In my last post, An American Memorial Day in Charlotte, I explained the reason America is the wealthiest nation in the history of the world. Our standard of living catapulted to the levels we enjoy today because our political and economic system respected individual human rights. Entrepreneurs felt confident they could save and invest without risk of wealth confiscation. As I explained in the last post, real savings makes capital investment possible. Capital investment allows us to be more productive, allows us to produce more of the things people value. All of the goods we enjoy must first be produced.

The production structure of an economy is not a simple lump-sum aggregation of homogeneous pieces. Think of it more like a coral reef that is built out over time: millions of interconnected pieces consisting of individual plans.

Increasing capital investment, made possible by real savings, actually accelerates the rate at which our economy can produce goods and services that satisfy people's needs and wants. America became prosperous because we invested in capital and we produced.

Currently, we are doing great damage to the production structure of America's economy. The Federal Reserve is sending a faulty signal to investors, savers, producers, and consumers. We are over-investing our scarce resources and we are over-investing in the wrong areas. This malinvestment is being done at the expense of savings. We are not stimulating growth or laying the framework for real recovery. Don't believe these stories for a second. We are destroying the foundation of the American economy.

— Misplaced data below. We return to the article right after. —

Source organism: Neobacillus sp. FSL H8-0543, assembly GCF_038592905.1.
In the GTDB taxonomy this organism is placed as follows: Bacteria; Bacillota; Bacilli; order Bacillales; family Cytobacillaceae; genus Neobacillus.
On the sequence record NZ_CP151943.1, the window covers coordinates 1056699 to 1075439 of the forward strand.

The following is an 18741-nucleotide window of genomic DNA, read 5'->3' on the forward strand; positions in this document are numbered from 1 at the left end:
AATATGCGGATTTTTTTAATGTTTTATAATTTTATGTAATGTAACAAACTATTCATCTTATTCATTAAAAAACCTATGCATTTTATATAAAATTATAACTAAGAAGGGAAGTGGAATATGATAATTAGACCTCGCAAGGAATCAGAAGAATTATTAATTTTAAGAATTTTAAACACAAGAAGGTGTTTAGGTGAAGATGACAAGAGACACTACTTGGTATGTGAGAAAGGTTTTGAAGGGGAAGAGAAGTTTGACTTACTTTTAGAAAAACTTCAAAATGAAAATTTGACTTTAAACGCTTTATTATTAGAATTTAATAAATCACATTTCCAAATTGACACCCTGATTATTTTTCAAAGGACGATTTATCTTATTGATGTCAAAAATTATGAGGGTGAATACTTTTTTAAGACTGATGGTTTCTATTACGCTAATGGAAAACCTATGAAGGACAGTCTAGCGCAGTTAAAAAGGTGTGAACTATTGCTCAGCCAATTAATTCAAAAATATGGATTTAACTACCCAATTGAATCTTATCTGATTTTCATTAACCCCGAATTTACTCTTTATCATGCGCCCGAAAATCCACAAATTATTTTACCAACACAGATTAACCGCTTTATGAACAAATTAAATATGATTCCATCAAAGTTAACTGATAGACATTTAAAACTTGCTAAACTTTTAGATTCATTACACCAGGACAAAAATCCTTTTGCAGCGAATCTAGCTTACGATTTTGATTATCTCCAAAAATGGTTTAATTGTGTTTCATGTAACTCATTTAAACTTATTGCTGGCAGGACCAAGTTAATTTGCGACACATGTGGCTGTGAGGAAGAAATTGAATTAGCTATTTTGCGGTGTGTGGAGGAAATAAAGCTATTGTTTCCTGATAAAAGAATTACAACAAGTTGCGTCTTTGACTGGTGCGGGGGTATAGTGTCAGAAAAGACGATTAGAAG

The only reason we are able to sustain our high standard of living today is because we are eating into the saved capital from generations past. This is not stimulus. This is a sedative; numbing Americans to the inevitable day of reckoning.

Please see my explanation of the Business Cycle to see why the destruction of the production structure of an economy is particularly harmful. The theory of the business cycle explains what causes cyclical boom and bust periods ending in recession/depression. Take a few minutes to read through the explanation of the Business Cycle. This is very relevant to what is happening in our economy today.

A $ A

Click below to share this article on Facebook or add Dubbs Galt as a friend.
6/3/2010 12:36:44 pm

When was the tipping point. When did we go from saving capital to eating capital?

6/4/2010 02:44:07 am

Capital is not homogeneous so it varies by sector, but it's been pretty bad for the last 30 years. It went into overdrive in the mid-1990's. The last 10 years have been extremely horrible.

Since we don't produce and export anymore, pretty much all the cheap imports we enjoy are at the expense of saved capital.

Some of the charts here paint the picture -


Leave a Reply.